County urges safety over the holiday weekend
By Pacific Sun Staff
One gently floating ember from a cookout or a firecracker could ignite widespread tragedy in Marin County’s parched landscape. The Marin County Fire Department is urging all residents and visitors to remember that fireworks are illegal in the county, not just on the upcoming Fourth of July weekend, but at all times.
Revelers might be tempted to bring fireworks into Marin and commence with risky activities, often fueled by alcohol consumption. It’s a serious no-no, so locals are asked to spread the word about resisting the temptation. Many locals know that and adhere to the law, but holiday visitors from other counties and other states might not know.
The fireworks ordinance will be enforced to reduce fire risk, protect natural resources and—most importantly—to preserve personal safety. The Marin County Sheriff’s Office plans to have extra deputies on duty for enforcement over the holiday.
“It won’t take much to trigger an historic-level disaster,” said Marin County Fire Chief Jason Weber. “The dry conditions are highly dangerous, especially when it’s windy. You can still have a good time without letting your guard down. Public safety and protecting property have to be high on your priority list.”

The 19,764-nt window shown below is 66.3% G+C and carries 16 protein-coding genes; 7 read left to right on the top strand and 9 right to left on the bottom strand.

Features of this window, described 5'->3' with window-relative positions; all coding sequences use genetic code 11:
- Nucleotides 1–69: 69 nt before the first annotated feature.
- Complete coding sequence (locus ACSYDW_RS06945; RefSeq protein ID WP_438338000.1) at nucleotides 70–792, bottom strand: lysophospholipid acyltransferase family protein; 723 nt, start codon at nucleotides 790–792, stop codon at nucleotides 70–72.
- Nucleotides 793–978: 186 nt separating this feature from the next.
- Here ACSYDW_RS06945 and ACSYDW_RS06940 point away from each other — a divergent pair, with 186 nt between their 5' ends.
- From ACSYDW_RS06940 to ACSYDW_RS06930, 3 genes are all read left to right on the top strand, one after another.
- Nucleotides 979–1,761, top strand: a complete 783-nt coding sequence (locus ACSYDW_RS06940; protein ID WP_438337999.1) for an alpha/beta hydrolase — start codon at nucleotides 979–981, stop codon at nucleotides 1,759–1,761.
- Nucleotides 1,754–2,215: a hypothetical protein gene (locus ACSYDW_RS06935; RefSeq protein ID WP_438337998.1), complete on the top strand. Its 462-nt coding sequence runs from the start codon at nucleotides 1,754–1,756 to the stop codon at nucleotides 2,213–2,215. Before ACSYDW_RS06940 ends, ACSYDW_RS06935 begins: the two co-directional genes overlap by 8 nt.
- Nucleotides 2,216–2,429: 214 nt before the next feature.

Marin County Fire, the Sheriff’s Office and rangers from Marin County Parks are joining first responders from local agencies to prepare for a summer coming-out party. All illegal activities and behavior issues witnessed by Marin County Parks rangers will be reported to law enforcement or fire agencies, and enforcement will take place whether or not an incident occurs on private property or at a County government property. A misdemeanor offense of using or possessing fireworks in Marin could cost an offender $410—that’s $100 for the base fine, plus $310 in penalty assessments and surcharges.
Even if temperatures are not high, beaches and pools are expected to be popular gathering spots during the holiday weekend. Parents need to make sure kids are water safe around all bodies of water, from the Pacific Ocean to San Francisco Bay to wading pools. Adults need to avoid distractions as they keep an eye on youngsters, including an overindulgence in alcoholic beverages. Drowning continues to be a leading cause of injury and death for children ages 1-4. Wearing life jackets and having other floatation devices handy is a must.